How does this happen? Well, how does lineage begin? It begins through marriage. Thus the Messiah must offer to humankind a new way of marriage. This is why the second coming is couched in terms of a marriage supper, with the Messiah himself called a bridegroom coming to take his bride (Rev 19.7, passim).

What if every marriage could be as pure as that which conceived Jesus, and every child born as a true son or daughter of God? Would Jesus want that? would God want that? would all humankind want that? Of course, the answer in every case is yes. This is a lesson we can take from Christmas, our celebration of the virgin birth.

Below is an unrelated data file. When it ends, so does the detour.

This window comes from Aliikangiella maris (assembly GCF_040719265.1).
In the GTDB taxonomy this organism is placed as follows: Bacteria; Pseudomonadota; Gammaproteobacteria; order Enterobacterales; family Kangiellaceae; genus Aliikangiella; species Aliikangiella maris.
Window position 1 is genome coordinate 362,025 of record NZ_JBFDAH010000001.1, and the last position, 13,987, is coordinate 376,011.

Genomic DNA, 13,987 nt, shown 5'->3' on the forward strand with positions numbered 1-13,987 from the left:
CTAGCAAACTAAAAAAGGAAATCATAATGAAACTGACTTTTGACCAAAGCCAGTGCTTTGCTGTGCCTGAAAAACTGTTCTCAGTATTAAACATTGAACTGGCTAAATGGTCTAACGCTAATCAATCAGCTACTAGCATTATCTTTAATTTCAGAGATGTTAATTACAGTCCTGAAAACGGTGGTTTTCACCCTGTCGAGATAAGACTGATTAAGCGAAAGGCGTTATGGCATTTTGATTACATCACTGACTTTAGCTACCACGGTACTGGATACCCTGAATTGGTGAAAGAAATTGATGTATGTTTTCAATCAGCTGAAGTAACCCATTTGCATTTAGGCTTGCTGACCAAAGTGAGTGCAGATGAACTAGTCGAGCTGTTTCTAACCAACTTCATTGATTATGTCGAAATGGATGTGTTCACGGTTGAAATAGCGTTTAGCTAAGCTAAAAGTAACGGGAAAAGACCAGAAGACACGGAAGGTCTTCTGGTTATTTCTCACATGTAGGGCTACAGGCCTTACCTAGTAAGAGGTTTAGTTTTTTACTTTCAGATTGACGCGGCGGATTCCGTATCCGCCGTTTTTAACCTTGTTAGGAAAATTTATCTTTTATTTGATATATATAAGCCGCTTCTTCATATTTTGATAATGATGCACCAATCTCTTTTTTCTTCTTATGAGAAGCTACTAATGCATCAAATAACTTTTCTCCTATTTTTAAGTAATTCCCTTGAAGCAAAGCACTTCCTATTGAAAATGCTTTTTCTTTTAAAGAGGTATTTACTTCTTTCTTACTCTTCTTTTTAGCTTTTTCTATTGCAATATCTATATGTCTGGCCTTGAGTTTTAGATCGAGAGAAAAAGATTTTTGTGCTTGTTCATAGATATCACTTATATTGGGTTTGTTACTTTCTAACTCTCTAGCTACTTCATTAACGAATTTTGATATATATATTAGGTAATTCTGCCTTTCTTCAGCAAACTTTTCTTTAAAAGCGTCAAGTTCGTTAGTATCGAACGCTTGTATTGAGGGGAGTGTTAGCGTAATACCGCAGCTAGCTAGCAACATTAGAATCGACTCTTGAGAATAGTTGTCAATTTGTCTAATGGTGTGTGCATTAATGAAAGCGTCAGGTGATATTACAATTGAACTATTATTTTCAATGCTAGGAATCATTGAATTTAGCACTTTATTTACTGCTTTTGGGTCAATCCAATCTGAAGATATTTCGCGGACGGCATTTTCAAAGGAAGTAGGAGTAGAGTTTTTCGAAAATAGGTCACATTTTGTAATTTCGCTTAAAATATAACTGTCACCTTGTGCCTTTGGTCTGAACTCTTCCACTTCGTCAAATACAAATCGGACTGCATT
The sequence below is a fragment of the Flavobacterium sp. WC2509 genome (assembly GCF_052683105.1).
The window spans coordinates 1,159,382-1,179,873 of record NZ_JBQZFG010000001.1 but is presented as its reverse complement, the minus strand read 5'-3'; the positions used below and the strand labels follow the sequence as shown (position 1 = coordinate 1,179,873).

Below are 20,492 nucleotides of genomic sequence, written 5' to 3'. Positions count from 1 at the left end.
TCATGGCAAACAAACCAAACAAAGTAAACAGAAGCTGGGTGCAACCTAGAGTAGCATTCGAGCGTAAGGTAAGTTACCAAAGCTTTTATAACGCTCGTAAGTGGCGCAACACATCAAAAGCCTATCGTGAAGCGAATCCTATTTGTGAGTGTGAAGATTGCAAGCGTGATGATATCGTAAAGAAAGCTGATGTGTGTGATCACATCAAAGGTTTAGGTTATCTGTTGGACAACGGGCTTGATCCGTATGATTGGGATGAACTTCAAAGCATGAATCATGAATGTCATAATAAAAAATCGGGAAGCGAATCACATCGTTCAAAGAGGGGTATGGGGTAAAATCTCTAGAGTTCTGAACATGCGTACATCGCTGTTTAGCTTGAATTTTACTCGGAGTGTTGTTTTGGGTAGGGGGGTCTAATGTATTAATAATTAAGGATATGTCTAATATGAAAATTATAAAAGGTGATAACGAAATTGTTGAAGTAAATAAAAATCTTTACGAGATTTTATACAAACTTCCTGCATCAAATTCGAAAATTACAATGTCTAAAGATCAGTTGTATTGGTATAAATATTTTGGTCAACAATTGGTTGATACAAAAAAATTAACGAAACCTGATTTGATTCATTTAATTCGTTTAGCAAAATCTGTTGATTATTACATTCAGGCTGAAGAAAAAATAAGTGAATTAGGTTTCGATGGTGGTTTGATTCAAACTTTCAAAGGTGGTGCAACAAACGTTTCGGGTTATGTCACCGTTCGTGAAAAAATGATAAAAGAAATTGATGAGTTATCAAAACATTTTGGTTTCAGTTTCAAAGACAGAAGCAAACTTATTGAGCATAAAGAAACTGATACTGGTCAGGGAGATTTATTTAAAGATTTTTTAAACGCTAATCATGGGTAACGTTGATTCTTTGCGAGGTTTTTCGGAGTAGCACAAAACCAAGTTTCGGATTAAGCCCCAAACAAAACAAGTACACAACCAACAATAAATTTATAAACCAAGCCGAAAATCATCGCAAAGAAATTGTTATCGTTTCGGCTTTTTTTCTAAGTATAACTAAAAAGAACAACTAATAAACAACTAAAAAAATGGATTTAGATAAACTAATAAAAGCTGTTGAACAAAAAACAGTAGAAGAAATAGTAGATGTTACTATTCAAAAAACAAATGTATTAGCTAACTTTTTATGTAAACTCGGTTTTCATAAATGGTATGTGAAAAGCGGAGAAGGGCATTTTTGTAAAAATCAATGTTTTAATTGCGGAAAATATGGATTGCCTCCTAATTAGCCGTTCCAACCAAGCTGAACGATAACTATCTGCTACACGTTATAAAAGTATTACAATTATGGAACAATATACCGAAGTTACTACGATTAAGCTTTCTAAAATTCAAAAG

Those who have ears, let them hear. The Reverend and Mrs. Sun Myung Moon have blessed the marriages of nearly 100,000 people of all races, nations and religious backgrounds, creating the substantial foundation for the Kingdom of Heaven on the earth. They will be Blessing the marriages of 360,000 couples on August 25, 1994, in Korea and throughout the world by satellite. Whether you are single or married, you are invited.

A Socratic Dialogue to Teach about True Parents

Socrates: So we understand there is something wrong with people.

Student: It cannot be denied.

Socrates: That is, we are false people, not true persons.

Student: Yes.

Socrates: So we must change flase people into true people.

Student: Yes.

Socrates: Then, how do we change people? Is it not by stopping what is wrong and creating in them what is right?

Student: It cannot be otherwise.

Socrates: And are these not one and the same thing, because to stop what is wrong is itself an action of right?

Student: Yes, it is so.

Socrates: So the question is, "How do we create what is right, a good person", is it not?